Using FreeIPA CA as an ACME Provider for Cert-Manager

I’m using FreeIPA for authentication services in my home lab. It’s extreme overkill for my situation, as I don’t have many users (mainly just me!) but alas I like overkill. :)

I am using FreeIPA’s DNS service to host some DNS subdomains for internal services. The way I have configured these subdomains is through DNS delegations, but since my IPA servers are not accessible from the internet, it breaks both the HTTP-01 and DNS-01 verification challenges from LetsEncypt’s.

Yesterday evening, I was playing around with TrueCommand and have it hosted on one of my IPA internal domains, but as I cannot use LetsEncrypt to issue a certificate for it, I decided to use the CA built into FreeIPA since it supports ACME as well.

As all the machines that will need to use the service are enrolled into IPA already, the CA certificate for IPA is also installed on those nodes, meaning any certificate issues by FreeIPA are automatically trusted.

To get this to work, I had to first enable ACME support from within FreeIPA:

[[email protected] ~]# ipa-acme-manage enable

FreeIPA’s ACME service supports both HTTP-01 and DNS-01 challenges, but I generally prefer DNS-01. For cert-manager to add the _acme-challenge DNS record to FreeIPA, we can use cert-manager’s RFC-2136 provider.

To do this, we must create a new TSIG key on our IPA server:

[[email protected] ~]# tsig-keygen -a hmac-sha512 acme-update >> /etc/named/ipa-ext.conf
[[email protected] ~]# systemctl restart named-pkcs11.service

Enable dynamic updates for the IPA DNS subdomain:

[[email protected] ~]#  ipa dnszone-mod k8s.intahnet.co.uk --dynamic-update=True --update-policy='grant acme-update wildcard * ANY;'  

Next, I had to modify my cert-manager installation slightly to include my own CA certificate bundle, which includes my IPA CA cert. To do this I had to first create the bundle, and then create a Kubernetes ConfigMap for it:

[[email protected] ~]# cat /etc/ipa/ca.crt > ca-certificates.crt
[[email protected] ~]# kubectl -n cert-manager create configmap ca-bundle --from-file ca-certificates.crt
If the machine you are using is enrolled in the IPA domain, you could also just use /etc/pki/tls/certs/ca-bundle.crt, which is actually what I did since it contains all the other CA certificates that cert-manager may need (for example the ISRG Root X1 CA certificate, which is needed so cert-manager can properly access the LetsEncrypt ACME servers).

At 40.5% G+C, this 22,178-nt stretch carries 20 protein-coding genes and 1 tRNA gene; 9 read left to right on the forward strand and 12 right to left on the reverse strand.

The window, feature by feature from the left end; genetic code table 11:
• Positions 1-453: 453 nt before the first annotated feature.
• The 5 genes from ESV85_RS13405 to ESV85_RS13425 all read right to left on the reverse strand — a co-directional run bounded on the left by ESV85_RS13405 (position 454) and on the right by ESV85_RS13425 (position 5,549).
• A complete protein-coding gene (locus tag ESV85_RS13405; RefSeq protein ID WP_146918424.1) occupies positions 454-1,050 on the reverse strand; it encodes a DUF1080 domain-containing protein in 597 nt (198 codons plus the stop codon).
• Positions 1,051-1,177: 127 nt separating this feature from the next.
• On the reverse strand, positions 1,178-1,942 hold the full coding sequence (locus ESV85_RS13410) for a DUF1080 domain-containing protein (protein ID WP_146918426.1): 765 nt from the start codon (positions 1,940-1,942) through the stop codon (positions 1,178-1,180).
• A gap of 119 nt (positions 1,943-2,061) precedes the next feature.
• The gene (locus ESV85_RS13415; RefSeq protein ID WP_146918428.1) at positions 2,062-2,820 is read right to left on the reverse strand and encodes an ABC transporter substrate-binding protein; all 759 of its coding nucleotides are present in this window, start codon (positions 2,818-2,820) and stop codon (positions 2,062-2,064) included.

Next, I had to modify the cert-manager deployment to make use of the ca-bundle. As I am using the cert-manager helm chart, this was quite easy. I added the following to my cert-manager helm values file:

...
  volumes:
    - name: ca-bundle
      configMap:
        name: ca-bundle
        
  volumeMounts:
    - name: ca-bundle
      mountPath: /etc/ssl/certs/ca-certificates.crt
      subPath: ca-certificates.crt
      readOnly: false
...

Once this has been deployed, we can need to create a secret in Kubernetes for the TSIG key. Grab the TSIG key we generated earlier from your IPA server (/etc/named/ipa-ext.conf), and create a Kubernetes secret with it:

[[email protected] ~]# kubectl -n cert-manager create secret generic ipa-tsig-secret --from-literal=tsig-secret-key="XXXXXXXXXXXXXXXXXXXXXXXXXXXXXXXXXXXXXXXXXXXXXXXXXX"

Next, add a new ClusterIssuer for IPA’s ACME service:

---
apiVersion: cert-manager.io/v1
kind: ClusterIssuer
metadata:
  name: ipa
  namespace: cert-manager
spec:
  acme:
    email: [email protected]
    server: https://ipa-ca.ipa.intahnet.co.uk/acme/directory
    privateKeySecretRef:
      name: ipa-issuer-account-key
    solvers:
      - dns01:
          rfc2136:
            nameserver: 10.0.0.22
            tsigKeyName: acme-update
            tsigAlgorithm: HMACSHA512
            tsigSecretSecretRef:
              name: ipa-tsig-secret
              key: tsig-secret-key
        selector:
          dnsZones:
            - "k8s.intahnet.co.uk"

Now you should be set to request certificates!

---
apiVersion: cert-manager.io/v1
kind: Certificate
metadata:
  name: truecommand-certificate
  namespace: default
spec:
  commonName: "truecommand.k8s.intahnet.co.uk"
  dnsNames:
    - truecommand.k8s.intahnet.co.uk
  issuerRef:
    name: ipa
    kind: ClusterIssuer
  privateKey:
    algorithm: RSA
    encoding: PKCS1
    size: 4096
  secretName: truecommand-tls

All working:

[[email protected] ~]# kubectl get certificate
NAME                           READY     SECRET                 AGE
truecommand-certificate        True     truecommand-tls        23s

[[email protected] ~]# kubectl get secrets     
NAME                                     TYPE                                  DATA      AGE
truecommand-certificate-q8qkh            kubernetes.io/tls                     2         29s

It’s a very similar process to use ExternalDNS with FreeIPA as ExternalDNS also supports RFC2136. I have not set this up yet, but the process is described in this excellent blog post: How to set up Dynamic DNS on FreeIPA for your Kubernetes Cluster.

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